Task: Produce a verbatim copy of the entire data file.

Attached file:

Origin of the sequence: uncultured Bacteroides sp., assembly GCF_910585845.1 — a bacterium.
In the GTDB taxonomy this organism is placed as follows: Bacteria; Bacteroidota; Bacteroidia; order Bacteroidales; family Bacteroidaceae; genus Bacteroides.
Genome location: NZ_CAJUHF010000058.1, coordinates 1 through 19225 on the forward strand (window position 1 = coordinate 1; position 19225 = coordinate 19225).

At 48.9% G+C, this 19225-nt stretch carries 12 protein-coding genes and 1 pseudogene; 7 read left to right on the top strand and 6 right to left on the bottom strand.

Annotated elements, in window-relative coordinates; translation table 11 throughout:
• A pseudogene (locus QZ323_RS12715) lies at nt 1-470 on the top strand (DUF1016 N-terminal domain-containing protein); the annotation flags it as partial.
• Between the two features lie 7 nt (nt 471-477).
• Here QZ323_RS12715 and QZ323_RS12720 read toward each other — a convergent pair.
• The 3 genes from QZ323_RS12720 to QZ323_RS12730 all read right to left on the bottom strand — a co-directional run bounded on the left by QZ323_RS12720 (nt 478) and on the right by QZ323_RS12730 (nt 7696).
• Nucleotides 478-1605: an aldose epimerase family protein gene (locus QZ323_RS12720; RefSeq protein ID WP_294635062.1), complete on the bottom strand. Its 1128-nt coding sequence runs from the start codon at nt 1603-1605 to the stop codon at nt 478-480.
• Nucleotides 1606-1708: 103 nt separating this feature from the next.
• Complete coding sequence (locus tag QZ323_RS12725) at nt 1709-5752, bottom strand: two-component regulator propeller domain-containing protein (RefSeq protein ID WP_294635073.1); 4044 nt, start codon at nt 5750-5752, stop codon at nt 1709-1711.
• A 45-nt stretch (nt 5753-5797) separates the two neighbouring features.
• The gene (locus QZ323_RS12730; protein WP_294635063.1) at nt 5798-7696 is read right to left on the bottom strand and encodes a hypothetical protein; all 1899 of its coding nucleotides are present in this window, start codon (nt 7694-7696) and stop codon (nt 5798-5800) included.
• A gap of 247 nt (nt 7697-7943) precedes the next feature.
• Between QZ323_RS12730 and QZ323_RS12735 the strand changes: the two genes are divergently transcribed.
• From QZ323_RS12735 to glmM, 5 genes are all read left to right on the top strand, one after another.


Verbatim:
Origin of the sequence: uncultured Bacteroides sp., assembly GCF_910585845.1 — a bacterium.
In the GTDB taxonomy this organism is placed as follows: Bacteria; Bacteroidota; Bacteroidia; order Bacteroidales; family Bacteroidaceae; genus Bacteroides.
Genome location: NZ_CAJUHF010000058.1, coordinates 1 through 19225 on the forward strand (window position 1 = coordinate 1; position 19225 = coordinate 19225).

At 48.9% G+C, this 19225-nt stretch carries 12 protein-coding genes and 1 pseudogene; 7 read left to right on the top strand and 6 right to left on the bottom strand.

Annotated elements, in window-relative coordinates; translation table 11 throughout:
• A pseudogene (locus QZ323_RS12715) lies at nt 1-470 on the top strand (DUF1016 N-terminal domain-containing protein); the annotation flags it as partial.
• Between the two features lie 7 nt (nt 471-477).
• Here QZ323_RS12715 and QZ323_RS12720 read toward each other — a convergent pair.
• The 3 genes from QZ323_RS12720 to QZ323_RS12730 all read right to left on the bottom strand — a co-directional run bounded on the left by QZ323_RS12720 (nt 478) and on the right by QZ323_RS12730 (nt 7696).
• Nucleotides 478-1605: an aldose epimerase family protein gene (locus QZ323_RS12720; RefSeq protein ID WP_294635062.1), complete on the bottom strand. Its 1128-nt coding sequence runs from the start codon at nt 1603-1605 to the stop codon at nt 478-480.
• Nucleotides 1606-1708: 103 nt separating this feature from the next.
• Complete coding sequence (locus tag QZ323_RS12725) at nt 1709-5752, bottom strand: two-component regulator propeller domain-containing protein (RefSeq protein ID WP_294635073.1); 4044 nt, start codon at nt 5750-5752, stop codon at nt 1709-1711.
• A 45-nt stretch (nt 5753-5797) separates the two neighbouring features.
• The gene (locus QZ323_RS12730; protein WP_294635063.1) at nt 5798-7696 is read right to left on the bottom strand and encodes a hypothetical protein; all 1899 of its coding nucleotides are present in this window, start codon (nt 7694-7696) and stop codon (nt 5798-5800) included.
• A gap of 247 nt (nt 7697-7943) precedes the next feature.
• Between QZ323_RS12730 and QZ323_RS12735 the strand changes: the two genes are divergently transcribed.
• From QZ323_RS12735 to glmM, 5 genes are all read left to right on the top strand, one after another.